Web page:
I love the look, austere, immaculate, Of landscapes drawn in pearly monotones. There’s something in my very blood that owns Bare hills, cold silver on a sky of slate, A thread of water, churned to milky spate Streaming through slanted pastures fenced with stones.
I love those skies, thin blue or snowy gray, Those fields sparse-planted, rendering meagre sheaves; That spring, briefer than apple-blossom’s breath, Summer, so much too beautiful to stay, Swift autumn, like a bonfire of leaves, And sleepy winter, like the sleep of death. ~Elinor Wylie from “Wild Peaches”
An amber light stretches from sky to ground this beautiful morning, another mid-summer dawning- today a clone of yesterday’s and the day before.
A stretch of forty identical days cannot last and will not stay. I long again for rain and chill nights.
Drying up and pock-marked with holes, I feel punched and withering in this browning landscape, wondering on this Sabbath day of communing together where holiness is to be found.
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Each morning as I rise to let the horses out to graze for the day, I’m once again that teenage girl who awoke early to climb on horseback to greet the summer dawn, mist in my hair and dew on my boots, picking ripe blackberries and blueberries as we rode past.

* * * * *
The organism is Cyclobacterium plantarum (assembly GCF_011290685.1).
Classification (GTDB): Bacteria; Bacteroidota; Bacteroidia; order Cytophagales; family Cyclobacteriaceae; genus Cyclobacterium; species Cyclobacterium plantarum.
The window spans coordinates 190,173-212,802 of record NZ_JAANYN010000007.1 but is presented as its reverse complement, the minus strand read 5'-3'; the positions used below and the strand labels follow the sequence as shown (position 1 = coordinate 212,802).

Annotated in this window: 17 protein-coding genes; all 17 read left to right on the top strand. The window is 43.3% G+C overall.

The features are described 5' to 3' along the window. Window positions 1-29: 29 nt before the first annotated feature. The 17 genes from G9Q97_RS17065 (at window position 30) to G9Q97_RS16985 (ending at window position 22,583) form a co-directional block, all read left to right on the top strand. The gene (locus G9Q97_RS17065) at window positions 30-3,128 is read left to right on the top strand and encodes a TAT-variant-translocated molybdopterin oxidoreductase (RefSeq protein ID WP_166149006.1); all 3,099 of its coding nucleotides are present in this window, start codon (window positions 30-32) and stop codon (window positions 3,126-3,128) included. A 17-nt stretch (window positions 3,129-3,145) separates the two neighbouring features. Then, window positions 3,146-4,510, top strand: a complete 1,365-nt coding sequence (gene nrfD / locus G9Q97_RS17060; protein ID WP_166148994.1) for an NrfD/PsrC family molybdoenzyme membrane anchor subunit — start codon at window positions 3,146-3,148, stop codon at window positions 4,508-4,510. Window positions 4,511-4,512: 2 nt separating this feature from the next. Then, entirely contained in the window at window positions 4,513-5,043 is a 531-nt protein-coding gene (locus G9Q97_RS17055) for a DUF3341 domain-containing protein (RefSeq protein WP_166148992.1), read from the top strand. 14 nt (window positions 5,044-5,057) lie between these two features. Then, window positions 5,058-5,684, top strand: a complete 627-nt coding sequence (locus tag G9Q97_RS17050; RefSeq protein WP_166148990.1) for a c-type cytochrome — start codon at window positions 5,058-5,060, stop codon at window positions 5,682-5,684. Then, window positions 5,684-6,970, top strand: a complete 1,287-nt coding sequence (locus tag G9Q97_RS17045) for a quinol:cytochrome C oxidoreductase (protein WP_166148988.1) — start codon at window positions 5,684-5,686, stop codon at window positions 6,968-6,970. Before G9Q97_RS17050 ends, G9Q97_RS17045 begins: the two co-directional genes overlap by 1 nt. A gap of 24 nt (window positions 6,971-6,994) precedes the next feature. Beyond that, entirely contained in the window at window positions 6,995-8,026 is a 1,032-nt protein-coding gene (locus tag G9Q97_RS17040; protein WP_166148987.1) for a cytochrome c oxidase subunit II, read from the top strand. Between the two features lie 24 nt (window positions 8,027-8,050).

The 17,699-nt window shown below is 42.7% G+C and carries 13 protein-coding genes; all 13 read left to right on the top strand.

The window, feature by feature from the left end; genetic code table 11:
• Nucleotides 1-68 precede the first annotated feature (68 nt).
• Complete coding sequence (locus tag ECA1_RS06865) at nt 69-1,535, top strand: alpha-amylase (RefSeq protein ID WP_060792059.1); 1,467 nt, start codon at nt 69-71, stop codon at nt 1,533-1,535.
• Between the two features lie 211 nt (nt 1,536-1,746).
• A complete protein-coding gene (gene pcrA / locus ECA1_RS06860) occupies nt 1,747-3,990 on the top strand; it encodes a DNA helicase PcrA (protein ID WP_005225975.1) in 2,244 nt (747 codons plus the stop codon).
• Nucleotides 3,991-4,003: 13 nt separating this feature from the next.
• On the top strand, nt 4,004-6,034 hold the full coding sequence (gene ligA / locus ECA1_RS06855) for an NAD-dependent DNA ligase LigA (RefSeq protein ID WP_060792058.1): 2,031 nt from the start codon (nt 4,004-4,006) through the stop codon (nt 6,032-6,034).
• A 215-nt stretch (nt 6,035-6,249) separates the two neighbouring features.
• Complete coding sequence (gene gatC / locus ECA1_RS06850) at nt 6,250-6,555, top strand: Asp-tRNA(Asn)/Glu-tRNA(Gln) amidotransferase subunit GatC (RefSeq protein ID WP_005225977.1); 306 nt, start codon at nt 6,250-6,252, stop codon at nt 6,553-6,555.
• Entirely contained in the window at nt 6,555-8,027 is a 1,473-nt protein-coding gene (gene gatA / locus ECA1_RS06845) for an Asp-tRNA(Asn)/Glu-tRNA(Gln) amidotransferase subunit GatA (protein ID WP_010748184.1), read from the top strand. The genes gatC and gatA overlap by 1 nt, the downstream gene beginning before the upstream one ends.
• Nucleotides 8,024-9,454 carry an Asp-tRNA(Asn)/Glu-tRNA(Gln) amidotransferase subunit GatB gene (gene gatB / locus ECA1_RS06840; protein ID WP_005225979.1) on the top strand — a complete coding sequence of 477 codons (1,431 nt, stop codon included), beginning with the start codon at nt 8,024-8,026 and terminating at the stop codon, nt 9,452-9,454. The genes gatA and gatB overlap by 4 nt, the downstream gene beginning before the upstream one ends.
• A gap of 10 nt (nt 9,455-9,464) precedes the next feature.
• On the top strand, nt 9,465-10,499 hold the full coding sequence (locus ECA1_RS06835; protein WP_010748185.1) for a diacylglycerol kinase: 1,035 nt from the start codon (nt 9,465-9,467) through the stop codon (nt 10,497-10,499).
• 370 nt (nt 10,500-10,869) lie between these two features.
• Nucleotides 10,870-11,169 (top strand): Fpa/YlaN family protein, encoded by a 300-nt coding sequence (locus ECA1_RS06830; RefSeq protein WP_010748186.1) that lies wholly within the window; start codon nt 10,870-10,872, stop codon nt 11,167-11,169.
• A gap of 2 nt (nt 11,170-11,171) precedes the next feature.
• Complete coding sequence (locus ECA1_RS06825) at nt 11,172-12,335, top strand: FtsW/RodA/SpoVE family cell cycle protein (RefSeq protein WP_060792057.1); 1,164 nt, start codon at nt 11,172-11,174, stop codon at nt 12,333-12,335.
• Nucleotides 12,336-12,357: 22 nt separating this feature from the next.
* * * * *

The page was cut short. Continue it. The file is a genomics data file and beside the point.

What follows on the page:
The angled light always drew sharper shadow lines as the sun rose until I knew it was time to turn around, each hoof step taking us closer to home to clean barn, do chores, hang laundry, weed the garden until sunset.
It is sunlight that creates and then erases all in me that is shadow. Eventually, only the real me remains.
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There is a timelessness to mid-summer hay harvest that goes back generations on both sides of our family. The cutting, raking and gathering of hay has evolved from horse-drawn implements and gathering loose shocks of hay to 100+ horse power air-conditioned tractors and huge round bales wrapped and stored in plastic sheathing rather than in barns.
Our farm is happily stuck somewhere in-between: we still prefer filling the haybarn with bales that I can still lift and move myself to feed our animals. True hay harvest involves sweat and dust and a neighborhood coming together to preserve summer in tangible form.
I grew up on a farm with a hayfield – I still have the scar over my eyebrow where I collided with the handle of my father’s scythe when, as a toddler, I came too close behind him as he was taking a swing at cutting a field of grass one swath at a time. I remember the huge claws of the hay hook reaching down onto loose hay piled up on our wagon. The hook would gather up a huge load, lift it high in the air to be moved by pulley on a track into our spacious hay loft. It was the perfect place to play and jump freely into the fragrant memories of a summer day, even in the dark of winter.